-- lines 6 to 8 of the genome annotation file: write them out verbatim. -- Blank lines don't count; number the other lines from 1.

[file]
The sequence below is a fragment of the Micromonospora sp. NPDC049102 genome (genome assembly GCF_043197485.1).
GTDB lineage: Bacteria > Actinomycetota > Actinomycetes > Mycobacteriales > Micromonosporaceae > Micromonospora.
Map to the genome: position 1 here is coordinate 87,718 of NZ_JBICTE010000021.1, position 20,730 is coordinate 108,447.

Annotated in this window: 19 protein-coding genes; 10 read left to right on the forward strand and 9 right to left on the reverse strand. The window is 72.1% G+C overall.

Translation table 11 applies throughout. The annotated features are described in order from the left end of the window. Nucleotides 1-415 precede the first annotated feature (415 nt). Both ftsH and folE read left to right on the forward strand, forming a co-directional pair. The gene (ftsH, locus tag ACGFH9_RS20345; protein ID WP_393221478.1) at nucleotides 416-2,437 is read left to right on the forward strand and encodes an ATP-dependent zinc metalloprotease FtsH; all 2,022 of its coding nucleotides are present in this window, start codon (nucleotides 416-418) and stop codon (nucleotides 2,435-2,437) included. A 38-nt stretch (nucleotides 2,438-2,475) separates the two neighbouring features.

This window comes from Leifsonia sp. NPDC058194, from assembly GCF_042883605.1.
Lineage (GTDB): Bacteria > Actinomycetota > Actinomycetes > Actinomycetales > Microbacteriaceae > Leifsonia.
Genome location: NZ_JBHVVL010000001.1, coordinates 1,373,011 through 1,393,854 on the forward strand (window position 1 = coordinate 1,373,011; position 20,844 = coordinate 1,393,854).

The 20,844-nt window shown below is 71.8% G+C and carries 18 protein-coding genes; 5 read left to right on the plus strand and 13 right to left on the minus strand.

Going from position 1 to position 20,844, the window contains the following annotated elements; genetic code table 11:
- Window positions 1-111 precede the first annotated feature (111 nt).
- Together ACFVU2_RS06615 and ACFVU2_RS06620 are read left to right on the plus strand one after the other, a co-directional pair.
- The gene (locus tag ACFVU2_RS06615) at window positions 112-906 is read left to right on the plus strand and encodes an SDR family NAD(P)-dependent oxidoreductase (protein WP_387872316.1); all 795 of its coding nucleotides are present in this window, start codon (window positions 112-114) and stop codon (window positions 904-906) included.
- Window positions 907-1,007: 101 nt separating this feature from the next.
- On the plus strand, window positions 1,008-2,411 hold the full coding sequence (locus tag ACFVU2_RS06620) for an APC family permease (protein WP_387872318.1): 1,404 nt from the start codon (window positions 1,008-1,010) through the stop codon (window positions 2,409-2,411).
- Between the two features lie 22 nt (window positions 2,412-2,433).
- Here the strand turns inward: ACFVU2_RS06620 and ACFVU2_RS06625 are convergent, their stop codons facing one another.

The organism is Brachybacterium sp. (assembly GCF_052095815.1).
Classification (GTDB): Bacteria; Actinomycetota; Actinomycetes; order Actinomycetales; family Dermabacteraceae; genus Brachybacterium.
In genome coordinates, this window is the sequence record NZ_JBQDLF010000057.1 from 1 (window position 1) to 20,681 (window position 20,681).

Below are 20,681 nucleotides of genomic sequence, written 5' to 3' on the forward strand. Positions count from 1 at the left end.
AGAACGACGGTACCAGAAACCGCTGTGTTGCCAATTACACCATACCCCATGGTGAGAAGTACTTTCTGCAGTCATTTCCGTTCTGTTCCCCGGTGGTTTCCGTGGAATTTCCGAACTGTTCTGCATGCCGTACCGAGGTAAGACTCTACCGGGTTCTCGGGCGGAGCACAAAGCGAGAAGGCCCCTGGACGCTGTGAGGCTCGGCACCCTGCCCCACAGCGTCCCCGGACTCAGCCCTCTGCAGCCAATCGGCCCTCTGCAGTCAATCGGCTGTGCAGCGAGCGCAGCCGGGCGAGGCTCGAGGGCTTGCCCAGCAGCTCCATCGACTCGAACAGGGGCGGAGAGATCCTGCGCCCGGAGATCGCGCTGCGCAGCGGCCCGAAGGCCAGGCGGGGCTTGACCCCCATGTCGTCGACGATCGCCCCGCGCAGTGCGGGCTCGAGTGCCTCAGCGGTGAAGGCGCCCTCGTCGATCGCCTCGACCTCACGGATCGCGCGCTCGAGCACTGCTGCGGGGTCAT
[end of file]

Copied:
This window comes from Leifsonia sp. NPDC058194, from assembly GCF_042883605.1.
Lineage (GTDB): Bacteria > Actinomycetota > Actinomycetes > Actinomycetales > Microbacteriaceae > Leifsonia.
Genome location: NZ_JBHVVL010000001.1, coordinates 1,373,011 through 1,393,854 on the forward strand (window position 1 = coordinate 1,373,011; position 20,844 = coordinate 1,393,854).